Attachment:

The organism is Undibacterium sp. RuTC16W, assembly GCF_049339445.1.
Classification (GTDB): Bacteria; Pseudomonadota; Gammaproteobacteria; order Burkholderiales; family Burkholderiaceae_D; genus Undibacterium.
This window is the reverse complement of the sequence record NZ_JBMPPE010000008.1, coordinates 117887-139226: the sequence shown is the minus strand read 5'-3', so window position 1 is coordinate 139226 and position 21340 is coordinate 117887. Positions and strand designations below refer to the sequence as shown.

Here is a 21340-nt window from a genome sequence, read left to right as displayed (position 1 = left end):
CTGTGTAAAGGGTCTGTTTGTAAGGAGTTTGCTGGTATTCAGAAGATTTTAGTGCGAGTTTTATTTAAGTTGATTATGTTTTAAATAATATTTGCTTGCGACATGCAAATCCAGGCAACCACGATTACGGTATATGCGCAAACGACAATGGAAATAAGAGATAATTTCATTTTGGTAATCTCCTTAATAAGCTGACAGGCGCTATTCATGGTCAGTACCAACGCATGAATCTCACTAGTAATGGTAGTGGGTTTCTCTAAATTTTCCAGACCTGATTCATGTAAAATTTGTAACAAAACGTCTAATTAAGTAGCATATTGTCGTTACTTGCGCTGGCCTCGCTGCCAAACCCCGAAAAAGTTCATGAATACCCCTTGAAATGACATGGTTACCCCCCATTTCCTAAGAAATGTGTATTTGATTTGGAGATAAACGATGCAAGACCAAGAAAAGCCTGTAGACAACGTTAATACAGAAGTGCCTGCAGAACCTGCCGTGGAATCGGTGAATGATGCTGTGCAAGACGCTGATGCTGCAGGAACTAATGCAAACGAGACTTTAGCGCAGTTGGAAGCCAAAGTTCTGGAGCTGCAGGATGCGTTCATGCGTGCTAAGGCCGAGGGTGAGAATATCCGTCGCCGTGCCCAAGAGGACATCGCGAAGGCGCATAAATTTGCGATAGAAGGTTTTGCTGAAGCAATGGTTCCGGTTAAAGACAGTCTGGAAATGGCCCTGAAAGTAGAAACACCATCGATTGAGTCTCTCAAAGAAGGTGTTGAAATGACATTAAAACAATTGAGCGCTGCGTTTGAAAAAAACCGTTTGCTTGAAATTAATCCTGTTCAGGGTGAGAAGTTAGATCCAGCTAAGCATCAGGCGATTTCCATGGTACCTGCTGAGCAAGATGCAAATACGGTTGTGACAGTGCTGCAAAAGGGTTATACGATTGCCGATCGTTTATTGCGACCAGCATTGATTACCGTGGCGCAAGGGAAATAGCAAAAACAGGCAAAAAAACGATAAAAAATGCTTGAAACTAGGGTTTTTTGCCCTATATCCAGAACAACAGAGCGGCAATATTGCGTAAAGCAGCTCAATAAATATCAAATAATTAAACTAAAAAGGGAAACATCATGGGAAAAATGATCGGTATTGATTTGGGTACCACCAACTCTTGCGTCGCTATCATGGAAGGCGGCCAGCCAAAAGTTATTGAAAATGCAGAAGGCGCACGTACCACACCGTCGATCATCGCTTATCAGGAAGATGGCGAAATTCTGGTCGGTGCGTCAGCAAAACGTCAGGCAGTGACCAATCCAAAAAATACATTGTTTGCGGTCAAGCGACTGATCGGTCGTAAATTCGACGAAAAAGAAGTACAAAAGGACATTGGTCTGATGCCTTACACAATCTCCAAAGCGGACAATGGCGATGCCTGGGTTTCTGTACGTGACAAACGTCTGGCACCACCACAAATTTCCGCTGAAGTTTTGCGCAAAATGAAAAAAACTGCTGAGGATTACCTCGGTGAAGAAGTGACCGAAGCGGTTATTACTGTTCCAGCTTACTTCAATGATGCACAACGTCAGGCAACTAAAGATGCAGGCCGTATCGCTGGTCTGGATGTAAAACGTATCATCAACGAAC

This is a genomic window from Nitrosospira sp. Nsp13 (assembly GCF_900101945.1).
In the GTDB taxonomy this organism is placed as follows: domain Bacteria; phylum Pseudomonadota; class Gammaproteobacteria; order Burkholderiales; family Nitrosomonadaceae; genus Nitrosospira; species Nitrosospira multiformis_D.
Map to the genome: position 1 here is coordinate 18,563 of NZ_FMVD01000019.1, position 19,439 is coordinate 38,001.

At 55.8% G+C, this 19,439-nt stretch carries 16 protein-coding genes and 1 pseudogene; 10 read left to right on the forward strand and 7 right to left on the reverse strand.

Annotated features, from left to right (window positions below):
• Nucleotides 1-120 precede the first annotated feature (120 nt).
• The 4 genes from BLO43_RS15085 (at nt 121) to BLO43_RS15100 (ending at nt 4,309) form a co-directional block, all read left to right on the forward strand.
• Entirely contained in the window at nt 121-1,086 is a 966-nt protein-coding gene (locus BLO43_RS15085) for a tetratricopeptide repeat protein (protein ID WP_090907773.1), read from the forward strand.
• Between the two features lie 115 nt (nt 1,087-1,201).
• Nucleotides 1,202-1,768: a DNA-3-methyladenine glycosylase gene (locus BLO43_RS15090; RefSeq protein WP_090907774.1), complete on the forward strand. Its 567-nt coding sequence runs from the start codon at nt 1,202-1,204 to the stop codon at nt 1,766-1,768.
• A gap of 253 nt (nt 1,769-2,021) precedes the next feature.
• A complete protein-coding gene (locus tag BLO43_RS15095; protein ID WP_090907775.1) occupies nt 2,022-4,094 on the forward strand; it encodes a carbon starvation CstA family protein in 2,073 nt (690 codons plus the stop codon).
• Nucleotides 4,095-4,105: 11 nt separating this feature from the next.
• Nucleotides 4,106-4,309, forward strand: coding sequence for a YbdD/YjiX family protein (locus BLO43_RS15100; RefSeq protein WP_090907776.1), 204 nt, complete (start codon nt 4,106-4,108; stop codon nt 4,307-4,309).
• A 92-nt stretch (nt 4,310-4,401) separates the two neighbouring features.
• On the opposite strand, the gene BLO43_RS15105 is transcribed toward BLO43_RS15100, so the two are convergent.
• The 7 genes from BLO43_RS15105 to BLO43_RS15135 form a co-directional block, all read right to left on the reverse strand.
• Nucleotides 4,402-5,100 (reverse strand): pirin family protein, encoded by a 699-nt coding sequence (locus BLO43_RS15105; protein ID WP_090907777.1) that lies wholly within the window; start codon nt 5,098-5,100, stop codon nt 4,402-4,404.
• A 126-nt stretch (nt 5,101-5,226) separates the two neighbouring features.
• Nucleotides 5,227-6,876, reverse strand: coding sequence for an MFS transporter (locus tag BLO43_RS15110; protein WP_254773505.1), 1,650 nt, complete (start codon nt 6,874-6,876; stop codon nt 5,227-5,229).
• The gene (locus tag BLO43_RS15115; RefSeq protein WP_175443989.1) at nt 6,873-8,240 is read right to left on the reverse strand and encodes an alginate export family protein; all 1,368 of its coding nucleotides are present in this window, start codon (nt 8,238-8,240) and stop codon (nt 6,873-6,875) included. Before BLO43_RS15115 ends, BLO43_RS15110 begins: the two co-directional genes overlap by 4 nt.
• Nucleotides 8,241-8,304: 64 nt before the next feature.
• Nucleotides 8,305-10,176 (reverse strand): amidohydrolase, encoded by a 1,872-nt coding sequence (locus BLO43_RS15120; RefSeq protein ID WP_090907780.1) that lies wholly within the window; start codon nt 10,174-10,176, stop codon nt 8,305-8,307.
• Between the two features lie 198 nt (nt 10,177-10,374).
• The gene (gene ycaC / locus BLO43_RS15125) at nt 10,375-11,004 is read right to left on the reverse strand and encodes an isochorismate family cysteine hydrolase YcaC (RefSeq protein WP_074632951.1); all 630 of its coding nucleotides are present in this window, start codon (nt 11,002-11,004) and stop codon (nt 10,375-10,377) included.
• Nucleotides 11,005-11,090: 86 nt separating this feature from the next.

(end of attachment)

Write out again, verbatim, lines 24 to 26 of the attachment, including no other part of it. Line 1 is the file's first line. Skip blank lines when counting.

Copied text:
• A 126-nt stretch (nt 5,101-5,226) separates the two neighbouring features.
• Nucleotides 5,227-6,876, reverse strand: coding sequence for an MFS transporter (locus tag BLO43_RS15110; protein WP_254773505.1), 1,650 nt, complete (start codon nt 6,874-6,876; stop codon nt 5,227-5,229).
• The gene (locus tag BLO43_RS15115; RefSeq protein WP_175443989.1) at nt 6,873-8,240 is read right to left on the reverse strand and encodes an alginate export family protein; all 1,368 of its coding nucleotides are present in this window, start codon (nt 8,238-8,240) and stop codon (nt 6,873-6,875) included. Before BLO43_RS15115 ends, BLO43_RS15110 begins: the two co-directional genes overlap by 4 nt.